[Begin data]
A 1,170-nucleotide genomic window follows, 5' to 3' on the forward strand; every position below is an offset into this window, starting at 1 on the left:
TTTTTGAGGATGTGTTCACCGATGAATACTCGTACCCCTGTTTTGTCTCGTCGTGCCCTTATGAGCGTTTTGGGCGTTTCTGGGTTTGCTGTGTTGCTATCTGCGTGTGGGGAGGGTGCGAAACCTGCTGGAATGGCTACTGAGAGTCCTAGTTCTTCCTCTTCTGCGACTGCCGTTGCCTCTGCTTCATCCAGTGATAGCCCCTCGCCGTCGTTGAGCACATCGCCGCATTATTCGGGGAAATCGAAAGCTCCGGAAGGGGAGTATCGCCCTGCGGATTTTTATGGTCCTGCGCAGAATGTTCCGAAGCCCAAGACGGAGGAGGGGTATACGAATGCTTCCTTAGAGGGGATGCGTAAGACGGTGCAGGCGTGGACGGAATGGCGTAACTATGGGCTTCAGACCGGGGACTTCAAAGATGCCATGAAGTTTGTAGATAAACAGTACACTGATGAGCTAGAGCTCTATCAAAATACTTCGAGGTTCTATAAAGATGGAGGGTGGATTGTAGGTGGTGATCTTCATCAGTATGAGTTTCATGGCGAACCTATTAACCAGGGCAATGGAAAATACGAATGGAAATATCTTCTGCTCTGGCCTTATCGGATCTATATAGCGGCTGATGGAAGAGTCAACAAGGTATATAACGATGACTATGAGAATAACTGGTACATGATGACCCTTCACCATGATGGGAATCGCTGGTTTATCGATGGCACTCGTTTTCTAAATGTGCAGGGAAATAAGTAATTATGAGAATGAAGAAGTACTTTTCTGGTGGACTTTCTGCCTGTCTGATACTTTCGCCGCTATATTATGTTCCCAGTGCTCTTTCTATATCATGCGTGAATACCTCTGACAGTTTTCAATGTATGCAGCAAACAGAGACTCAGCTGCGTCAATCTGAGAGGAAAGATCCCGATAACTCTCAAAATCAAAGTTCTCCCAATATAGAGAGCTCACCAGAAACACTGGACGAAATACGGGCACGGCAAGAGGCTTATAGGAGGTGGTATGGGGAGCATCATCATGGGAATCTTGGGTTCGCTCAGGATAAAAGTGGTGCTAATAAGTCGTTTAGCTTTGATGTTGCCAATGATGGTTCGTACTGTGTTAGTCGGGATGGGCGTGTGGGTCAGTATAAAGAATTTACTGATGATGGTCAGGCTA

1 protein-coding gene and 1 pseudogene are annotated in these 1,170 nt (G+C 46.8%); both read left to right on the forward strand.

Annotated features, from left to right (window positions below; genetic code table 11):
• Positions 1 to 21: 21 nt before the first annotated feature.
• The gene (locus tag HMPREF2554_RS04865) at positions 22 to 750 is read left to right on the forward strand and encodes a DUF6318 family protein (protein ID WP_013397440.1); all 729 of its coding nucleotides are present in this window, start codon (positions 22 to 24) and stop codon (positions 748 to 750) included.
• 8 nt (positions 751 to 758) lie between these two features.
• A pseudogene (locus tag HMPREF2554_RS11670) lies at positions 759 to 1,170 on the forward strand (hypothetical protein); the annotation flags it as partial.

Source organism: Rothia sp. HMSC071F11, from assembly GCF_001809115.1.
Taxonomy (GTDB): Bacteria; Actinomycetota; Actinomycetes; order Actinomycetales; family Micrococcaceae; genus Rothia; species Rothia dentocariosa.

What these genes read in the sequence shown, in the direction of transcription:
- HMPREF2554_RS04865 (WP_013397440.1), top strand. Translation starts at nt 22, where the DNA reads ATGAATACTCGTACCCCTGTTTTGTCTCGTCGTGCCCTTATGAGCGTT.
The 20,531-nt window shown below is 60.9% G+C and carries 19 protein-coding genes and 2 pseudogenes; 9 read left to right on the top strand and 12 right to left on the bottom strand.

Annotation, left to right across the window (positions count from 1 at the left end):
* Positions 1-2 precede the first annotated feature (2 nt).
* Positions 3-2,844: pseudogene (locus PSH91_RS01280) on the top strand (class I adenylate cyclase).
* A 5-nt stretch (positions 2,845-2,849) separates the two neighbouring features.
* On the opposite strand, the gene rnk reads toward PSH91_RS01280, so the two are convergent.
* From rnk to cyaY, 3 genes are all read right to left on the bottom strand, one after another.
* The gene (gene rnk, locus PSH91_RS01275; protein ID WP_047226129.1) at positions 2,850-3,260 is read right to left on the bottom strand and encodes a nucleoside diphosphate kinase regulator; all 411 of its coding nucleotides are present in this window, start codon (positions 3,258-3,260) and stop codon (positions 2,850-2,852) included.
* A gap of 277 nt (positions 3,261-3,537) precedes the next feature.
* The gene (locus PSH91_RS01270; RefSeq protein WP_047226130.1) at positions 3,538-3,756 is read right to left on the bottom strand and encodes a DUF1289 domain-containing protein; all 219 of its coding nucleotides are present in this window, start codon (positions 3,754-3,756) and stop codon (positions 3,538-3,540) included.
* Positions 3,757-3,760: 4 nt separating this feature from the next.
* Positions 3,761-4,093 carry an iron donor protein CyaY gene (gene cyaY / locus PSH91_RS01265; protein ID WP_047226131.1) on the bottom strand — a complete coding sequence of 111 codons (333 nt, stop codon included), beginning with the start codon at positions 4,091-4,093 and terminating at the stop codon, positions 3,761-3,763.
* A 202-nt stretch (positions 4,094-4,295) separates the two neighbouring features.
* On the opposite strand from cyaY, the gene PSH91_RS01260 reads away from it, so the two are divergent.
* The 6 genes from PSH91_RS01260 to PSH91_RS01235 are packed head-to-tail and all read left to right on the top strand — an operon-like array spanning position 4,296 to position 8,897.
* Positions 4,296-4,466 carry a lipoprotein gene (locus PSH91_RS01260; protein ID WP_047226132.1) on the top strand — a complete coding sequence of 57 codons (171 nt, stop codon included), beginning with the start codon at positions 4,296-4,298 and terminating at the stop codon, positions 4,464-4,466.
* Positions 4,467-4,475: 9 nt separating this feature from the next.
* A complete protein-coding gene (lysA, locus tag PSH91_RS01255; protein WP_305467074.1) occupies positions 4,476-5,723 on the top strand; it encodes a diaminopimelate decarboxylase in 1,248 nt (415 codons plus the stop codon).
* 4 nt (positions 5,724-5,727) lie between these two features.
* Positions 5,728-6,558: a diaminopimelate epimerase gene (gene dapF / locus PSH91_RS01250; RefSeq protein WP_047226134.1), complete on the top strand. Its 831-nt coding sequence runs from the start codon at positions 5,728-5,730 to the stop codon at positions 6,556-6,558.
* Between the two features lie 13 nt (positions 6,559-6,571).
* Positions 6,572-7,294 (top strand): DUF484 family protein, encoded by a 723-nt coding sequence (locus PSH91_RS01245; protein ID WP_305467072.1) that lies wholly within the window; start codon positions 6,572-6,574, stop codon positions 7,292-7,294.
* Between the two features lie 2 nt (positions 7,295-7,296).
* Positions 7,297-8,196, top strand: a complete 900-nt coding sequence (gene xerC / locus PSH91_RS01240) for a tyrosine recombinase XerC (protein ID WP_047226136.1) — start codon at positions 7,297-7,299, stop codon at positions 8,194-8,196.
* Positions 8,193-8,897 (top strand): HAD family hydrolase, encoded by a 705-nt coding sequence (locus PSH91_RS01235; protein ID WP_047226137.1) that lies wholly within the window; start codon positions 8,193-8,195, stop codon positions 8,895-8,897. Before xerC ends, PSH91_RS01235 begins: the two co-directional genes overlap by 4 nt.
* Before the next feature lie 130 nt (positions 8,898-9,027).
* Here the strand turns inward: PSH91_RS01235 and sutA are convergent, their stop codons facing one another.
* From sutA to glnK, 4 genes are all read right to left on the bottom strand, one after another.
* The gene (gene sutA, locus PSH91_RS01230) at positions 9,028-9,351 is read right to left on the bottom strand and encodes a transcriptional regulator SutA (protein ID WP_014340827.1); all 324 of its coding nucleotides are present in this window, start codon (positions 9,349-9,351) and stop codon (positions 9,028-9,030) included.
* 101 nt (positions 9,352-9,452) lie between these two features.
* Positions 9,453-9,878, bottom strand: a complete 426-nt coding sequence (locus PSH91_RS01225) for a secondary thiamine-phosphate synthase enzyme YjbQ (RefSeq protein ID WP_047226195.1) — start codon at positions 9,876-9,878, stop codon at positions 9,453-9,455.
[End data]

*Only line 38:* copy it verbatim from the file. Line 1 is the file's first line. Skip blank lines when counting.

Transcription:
* Before the next feature lie 130 nt (positions 8,898-9,027).